It was a gift from Oma and Opa, an outfit for the little bambino, the newborn, and this is what it said: “Property of Mommy and Daddy.” The photo landed in this space. Sixteen years ago.
It’s like clothing announcing that you’re “Property of the Toronto Raptors.” Everyone knows you’re not, just like everyone knows that parents don’t own their
Today let’s talk about the liberal arts, and, in particular, words. This, because the Conference Board of Canada recently affirmed that the liberal arts are vital when it comes to preparing for the work world, if not life itself. Universities tracking these things are saying the same.
It’s refreshing news because to have a degree in say, literature
There’s something holy about motherhood. My father’s tears remind me. My wife’s steadiness reminds me. Even my mother, in her long absence, reminds me.There we are sitting in a meadow in Berlin. A large book is on my lap. My mother is teaching me to read. We’re enjoying each other. She tickles me.My pant suspenders – I always laugh when
The comedy of life, the absolute comedy, is that the God of this weekend, the one who walked and slept and bled and cried and, sure, laughed among us, is still found in the most unexpected places. This comedy is different than the comedy of, say, Saturday Night Live.
It was a question after dinner. The kids asked me. “So, Dards, if it were possible, would you rather know exactly how you’ll die, or when you’ll die?”“Hmm,” I said. (Always a good response for such questions.) “I don’t know.” (Even better.) What I know is that, like many others, I’d rather not die alone. Imagine dying alone
In a few days the children’s mother and I are at a marriage retreat. It’s our first since I can’t remember when. The invitation, by fluke, came a day after I was propositioned to have an affair. Now, in this space, I don’t talk much about it, sex and all. This is because Mennonites didn’t even know what sex was until 1985,
The beauty of sleep is that you don’t need to think about it. Thinking just gummies it all up. No, you simply relax. You let go. You lay it down, all the cares of the day and all the cares of the world.You lay yourself down and surrender to what’s larger than yourself: the night. Even a child can do it.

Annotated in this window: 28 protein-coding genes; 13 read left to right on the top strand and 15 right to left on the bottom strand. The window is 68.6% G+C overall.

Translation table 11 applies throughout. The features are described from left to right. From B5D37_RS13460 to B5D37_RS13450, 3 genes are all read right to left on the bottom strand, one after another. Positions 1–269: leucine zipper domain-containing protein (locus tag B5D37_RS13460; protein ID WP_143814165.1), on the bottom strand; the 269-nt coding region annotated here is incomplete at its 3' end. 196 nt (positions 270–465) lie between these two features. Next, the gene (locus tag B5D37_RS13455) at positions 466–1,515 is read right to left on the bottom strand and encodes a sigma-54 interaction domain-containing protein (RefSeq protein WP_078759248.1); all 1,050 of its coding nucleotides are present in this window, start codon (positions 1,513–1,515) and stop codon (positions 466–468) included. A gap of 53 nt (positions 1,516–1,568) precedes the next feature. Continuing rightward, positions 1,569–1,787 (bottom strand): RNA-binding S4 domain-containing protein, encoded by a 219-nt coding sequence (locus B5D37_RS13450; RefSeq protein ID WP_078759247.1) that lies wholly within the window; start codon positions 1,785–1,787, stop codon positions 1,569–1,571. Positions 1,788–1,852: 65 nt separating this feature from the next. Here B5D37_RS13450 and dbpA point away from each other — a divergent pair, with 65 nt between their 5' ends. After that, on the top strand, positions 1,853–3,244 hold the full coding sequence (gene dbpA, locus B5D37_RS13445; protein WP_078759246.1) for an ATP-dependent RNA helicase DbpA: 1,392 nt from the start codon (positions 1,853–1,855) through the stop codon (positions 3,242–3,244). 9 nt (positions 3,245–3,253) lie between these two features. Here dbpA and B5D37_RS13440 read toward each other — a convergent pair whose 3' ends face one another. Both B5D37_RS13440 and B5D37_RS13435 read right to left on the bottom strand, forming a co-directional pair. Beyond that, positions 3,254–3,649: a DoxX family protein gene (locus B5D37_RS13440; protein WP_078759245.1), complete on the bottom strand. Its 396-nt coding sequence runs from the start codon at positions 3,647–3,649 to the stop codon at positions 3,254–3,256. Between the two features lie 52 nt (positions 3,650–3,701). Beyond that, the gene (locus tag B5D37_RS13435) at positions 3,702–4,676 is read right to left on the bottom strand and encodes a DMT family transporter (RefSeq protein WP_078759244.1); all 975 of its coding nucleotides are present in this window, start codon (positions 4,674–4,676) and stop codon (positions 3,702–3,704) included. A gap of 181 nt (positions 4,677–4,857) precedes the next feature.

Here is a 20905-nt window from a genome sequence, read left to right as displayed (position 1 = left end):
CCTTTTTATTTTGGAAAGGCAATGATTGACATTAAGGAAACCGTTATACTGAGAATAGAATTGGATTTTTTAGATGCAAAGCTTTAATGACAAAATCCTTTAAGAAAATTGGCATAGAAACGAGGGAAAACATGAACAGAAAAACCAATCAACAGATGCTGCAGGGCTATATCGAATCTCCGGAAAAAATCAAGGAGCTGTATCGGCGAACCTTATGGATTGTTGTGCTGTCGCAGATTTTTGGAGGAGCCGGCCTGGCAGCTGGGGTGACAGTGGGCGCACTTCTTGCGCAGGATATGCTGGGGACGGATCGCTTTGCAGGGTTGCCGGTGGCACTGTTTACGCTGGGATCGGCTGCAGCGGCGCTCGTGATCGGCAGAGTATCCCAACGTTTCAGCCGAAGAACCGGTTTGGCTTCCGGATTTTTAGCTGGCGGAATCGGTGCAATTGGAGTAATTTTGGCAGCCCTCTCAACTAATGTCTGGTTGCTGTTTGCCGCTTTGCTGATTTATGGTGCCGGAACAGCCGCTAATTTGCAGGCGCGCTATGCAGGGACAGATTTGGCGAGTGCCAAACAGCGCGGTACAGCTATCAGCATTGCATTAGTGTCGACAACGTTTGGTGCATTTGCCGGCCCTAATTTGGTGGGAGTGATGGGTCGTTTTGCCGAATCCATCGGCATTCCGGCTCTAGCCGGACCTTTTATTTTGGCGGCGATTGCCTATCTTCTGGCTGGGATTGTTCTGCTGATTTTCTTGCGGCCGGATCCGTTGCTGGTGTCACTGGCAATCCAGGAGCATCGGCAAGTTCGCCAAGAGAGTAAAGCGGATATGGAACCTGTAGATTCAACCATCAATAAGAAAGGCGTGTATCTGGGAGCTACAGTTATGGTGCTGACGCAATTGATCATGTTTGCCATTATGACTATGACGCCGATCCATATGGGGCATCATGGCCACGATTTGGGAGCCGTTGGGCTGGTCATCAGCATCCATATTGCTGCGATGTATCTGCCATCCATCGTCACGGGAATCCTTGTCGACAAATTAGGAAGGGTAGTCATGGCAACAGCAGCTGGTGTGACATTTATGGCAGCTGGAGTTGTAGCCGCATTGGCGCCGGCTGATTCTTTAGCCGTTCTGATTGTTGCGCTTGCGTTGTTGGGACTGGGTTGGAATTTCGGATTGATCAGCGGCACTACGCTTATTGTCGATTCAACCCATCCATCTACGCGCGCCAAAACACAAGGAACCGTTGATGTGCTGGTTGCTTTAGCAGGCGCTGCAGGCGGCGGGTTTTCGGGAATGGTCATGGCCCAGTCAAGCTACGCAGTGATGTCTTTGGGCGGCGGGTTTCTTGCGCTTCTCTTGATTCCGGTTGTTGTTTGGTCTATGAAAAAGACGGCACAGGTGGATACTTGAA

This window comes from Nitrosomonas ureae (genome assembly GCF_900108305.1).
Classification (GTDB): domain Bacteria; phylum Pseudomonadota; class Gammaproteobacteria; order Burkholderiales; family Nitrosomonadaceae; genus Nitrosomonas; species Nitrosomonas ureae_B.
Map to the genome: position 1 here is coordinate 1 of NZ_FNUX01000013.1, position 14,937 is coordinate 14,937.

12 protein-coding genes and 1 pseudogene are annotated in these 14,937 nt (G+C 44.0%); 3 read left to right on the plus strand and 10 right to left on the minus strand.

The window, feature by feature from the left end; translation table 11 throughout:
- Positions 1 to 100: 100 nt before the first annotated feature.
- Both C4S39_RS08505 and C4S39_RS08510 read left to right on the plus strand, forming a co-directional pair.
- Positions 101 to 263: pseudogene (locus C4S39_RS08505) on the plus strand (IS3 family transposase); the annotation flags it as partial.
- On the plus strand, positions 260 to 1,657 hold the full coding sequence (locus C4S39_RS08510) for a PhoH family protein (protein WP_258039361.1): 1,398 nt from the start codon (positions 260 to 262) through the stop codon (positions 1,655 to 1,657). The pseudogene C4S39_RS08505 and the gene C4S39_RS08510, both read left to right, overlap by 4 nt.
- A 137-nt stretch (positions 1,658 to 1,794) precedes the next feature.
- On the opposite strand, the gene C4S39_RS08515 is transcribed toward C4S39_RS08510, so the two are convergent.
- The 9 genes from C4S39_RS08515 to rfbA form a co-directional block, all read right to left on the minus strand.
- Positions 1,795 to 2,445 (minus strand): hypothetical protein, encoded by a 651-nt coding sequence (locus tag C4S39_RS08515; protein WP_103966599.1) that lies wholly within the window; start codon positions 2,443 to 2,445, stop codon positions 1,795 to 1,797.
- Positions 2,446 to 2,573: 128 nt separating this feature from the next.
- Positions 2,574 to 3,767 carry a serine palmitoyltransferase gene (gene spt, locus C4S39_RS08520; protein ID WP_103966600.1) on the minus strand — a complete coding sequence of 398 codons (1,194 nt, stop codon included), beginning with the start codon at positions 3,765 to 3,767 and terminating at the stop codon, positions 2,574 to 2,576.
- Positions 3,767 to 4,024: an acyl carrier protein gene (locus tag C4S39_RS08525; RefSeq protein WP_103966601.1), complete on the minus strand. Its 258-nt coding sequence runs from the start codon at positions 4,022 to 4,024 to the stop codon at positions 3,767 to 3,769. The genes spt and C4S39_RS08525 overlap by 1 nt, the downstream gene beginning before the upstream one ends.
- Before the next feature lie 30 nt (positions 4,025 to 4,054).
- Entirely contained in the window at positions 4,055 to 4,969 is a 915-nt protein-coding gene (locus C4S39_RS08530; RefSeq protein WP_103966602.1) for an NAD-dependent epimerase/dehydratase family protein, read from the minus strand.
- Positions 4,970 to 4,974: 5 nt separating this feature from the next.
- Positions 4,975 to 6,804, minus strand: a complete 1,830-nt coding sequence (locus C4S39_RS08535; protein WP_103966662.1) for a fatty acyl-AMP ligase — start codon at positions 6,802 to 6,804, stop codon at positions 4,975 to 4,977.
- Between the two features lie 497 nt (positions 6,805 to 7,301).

The charm, the absolute charm, of Captain Amon is that he’ll appear at your doorstep in East Africa at the most inopportune times.You’ll be having a bite to eat, or a nap, or a shower, and there it is, the knock on your guesthouse door. “Mr. Thom? Hello, Mr. Thom? Mr. Thom. Are you there?
So I'm in the middle of Africa dining with a colleague and he declares, "That's great news about Jean. Congratulations!"
Out comes his phone and all the details and I'm in the dark and feeling rather sheepish about it. My bride, the children's mother, in her natural humility, hadn't told me of her recent recognition as a Canadian
Andrew Thomas is the little boy who smiled and played with my hands the first time I met him outside the university guesthouse where, these days, I have my meals. There, from your side of the ocean, my own children, along with their mother, watched and said hello to Andrew through a video screen.
“We are suffering. We are all suffering terribly.”This is what she said. I could see it in her face. Others told me the same. It was here at UCU. I listened. I was saddened. Disturbed. My heart broke. This is not how it was meant to go. Nobody saw this coming.
"I see you're aging gracefully." This is what he, an old Canadian friend, now overseas, said after seeing my photo complete with beard and glasses. Oh, come on. Already? Now? So soon? Aging gracefully? Really? In truth, the beard comes and goes like pages of a calendar. I shave. I don't shave. My bride, that is my young
Love, if it’s the real deal, can be an uneasy affair. Even for a king in a story like this one. It’s a story about his kingdom, and choice, and existentialism, even as it’s a story about these days. Yes, once there was this king who was in love: madly and deeply and hopelessly. His power was unrivaled, but his heart melted for a simple maiden in a poor village.
Once I stopped riding my bike to work because I feared I’d be shot dead. It was an old blue Norco. I’d pedal it to the newsroom of the Yemen Times, in Sana’a, Yemen’s capital.
This wasn’t long after the Twin Towers fell on 9/11. More so, it was just after three American medical missionaries, friends, were murdered in a hospital by
The thing about those wild once-upon-a-time stories is that the good ones are always more true than we imagine. They can touch us profoundly. So here’s one: Once upon a time there was a little girl. A lost girl. Before I share more, though, let me say, as if it needs saying, that being lost is no fun.
Eat. Read. Pray. Fly out the door. School mornings this is the routine in our home.
A recent reading was about waiting. Cereal went into empty stomachs. I closed the book and made a comment about slowness. The children’s mother said, “But remember, with God a day is like
There was a time when I wouldn’t think about the lowly toilet. Nor would I consider the lives that each of us are born into through no doing of our own. If anything, during these autumn days I’d think about John F. Kennedy, the former US president assassinated November 22, 1963. That was just before my time
I live in a house filled with instruments. And not just instruments, but music. And while this may not be the most dramatic news of the day, it's the most reassuring news of my own day. I might live longer. I'll certainly live happier. Science confirms the truth that we sense.